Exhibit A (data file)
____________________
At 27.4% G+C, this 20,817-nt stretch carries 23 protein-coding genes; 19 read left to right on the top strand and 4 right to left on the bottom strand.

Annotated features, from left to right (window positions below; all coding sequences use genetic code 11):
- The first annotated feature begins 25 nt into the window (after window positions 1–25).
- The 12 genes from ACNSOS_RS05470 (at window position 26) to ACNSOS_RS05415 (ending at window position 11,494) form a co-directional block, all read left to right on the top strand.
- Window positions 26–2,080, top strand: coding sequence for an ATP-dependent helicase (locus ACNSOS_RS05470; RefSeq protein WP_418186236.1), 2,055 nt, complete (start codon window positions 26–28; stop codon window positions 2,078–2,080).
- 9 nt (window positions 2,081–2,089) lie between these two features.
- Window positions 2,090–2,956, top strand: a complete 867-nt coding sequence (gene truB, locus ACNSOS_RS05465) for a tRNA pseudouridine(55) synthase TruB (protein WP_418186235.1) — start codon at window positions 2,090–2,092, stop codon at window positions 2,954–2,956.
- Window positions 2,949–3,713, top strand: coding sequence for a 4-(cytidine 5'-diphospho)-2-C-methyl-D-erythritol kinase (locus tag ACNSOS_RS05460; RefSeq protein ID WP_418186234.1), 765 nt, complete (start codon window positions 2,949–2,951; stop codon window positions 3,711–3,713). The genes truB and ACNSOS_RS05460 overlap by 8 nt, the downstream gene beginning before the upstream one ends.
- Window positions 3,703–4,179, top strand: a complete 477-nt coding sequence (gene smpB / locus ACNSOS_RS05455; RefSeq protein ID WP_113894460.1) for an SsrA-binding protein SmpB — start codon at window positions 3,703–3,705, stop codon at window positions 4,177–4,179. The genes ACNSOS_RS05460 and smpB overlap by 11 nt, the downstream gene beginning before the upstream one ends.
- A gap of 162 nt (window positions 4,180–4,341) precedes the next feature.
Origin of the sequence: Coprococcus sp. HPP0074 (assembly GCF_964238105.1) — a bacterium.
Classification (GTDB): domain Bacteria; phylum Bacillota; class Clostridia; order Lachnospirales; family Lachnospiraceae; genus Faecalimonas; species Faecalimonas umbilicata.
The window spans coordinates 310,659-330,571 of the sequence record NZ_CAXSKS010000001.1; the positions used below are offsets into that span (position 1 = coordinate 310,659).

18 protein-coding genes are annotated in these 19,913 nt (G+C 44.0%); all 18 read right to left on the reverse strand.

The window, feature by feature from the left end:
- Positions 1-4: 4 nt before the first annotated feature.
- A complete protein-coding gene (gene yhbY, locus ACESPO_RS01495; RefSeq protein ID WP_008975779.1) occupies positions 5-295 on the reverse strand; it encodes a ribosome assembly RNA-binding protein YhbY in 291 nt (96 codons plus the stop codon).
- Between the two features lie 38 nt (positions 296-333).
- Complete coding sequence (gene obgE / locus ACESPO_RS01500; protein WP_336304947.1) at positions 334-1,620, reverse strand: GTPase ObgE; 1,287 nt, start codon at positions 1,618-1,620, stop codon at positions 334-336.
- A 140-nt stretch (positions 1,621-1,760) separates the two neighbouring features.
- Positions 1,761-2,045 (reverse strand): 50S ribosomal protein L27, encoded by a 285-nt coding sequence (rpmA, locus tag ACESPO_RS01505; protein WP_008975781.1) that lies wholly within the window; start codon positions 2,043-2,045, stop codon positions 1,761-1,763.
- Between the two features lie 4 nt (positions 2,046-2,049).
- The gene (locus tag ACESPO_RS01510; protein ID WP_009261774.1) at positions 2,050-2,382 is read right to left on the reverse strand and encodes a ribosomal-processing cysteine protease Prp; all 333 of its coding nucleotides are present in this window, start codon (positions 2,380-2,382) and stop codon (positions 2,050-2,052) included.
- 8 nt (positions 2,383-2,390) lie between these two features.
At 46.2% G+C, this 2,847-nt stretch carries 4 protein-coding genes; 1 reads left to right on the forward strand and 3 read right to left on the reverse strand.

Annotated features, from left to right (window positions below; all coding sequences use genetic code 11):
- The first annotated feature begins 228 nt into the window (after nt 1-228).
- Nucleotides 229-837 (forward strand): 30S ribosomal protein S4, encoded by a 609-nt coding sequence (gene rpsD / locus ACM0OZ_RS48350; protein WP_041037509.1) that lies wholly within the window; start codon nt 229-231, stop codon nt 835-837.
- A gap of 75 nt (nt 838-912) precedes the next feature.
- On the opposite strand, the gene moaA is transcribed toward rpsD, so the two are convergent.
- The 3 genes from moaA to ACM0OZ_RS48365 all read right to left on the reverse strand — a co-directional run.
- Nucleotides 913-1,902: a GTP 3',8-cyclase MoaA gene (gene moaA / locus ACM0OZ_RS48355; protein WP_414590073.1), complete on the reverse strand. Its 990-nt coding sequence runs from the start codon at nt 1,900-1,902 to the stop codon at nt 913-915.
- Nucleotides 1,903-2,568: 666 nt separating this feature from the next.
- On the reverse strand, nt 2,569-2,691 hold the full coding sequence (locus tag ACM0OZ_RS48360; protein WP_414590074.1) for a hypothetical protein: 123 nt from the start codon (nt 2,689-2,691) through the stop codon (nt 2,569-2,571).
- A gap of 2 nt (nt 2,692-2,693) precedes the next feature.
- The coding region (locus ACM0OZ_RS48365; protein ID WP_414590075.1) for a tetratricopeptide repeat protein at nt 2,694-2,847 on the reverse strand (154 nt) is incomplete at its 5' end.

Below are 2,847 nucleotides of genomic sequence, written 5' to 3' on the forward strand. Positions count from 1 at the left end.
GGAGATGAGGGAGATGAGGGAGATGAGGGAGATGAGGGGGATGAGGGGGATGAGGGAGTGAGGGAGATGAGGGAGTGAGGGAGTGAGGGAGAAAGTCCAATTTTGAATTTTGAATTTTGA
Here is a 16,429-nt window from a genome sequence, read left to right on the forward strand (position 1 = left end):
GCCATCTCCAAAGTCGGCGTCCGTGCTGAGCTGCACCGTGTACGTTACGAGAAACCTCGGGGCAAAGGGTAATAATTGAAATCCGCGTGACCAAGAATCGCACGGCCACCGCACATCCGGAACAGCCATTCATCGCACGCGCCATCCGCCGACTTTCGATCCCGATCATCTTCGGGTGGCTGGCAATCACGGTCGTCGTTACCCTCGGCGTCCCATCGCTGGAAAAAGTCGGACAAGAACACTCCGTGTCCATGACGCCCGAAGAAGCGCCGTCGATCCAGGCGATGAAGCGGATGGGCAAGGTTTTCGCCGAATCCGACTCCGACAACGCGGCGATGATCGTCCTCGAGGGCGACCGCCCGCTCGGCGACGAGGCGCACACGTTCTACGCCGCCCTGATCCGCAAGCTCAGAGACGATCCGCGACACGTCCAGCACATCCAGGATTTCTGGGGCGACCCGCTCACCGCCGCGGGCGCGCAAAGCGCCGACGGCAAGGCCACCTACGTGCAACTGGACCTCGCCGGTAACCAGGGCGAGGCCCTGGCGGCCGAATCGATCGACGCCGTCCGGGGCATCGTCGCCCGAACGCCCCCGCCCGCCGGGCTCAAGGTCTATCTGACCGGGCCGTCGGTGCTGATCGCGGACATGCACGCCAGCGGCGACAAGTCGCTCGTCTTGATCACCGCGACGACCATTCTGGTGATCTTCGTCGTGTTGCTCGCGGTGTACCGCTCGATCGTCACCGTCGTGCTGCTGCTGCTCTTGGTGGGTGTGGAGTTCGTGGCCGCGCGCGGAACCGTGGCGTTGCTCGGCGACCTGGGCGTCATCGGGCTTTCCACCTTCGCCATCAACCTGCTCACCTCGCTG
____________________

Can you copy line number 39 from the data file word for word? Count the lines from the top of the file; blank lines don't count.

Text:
Here is a 16,429-nt window from a genome sequence, read left to right on the forward strand (position 1 = left end):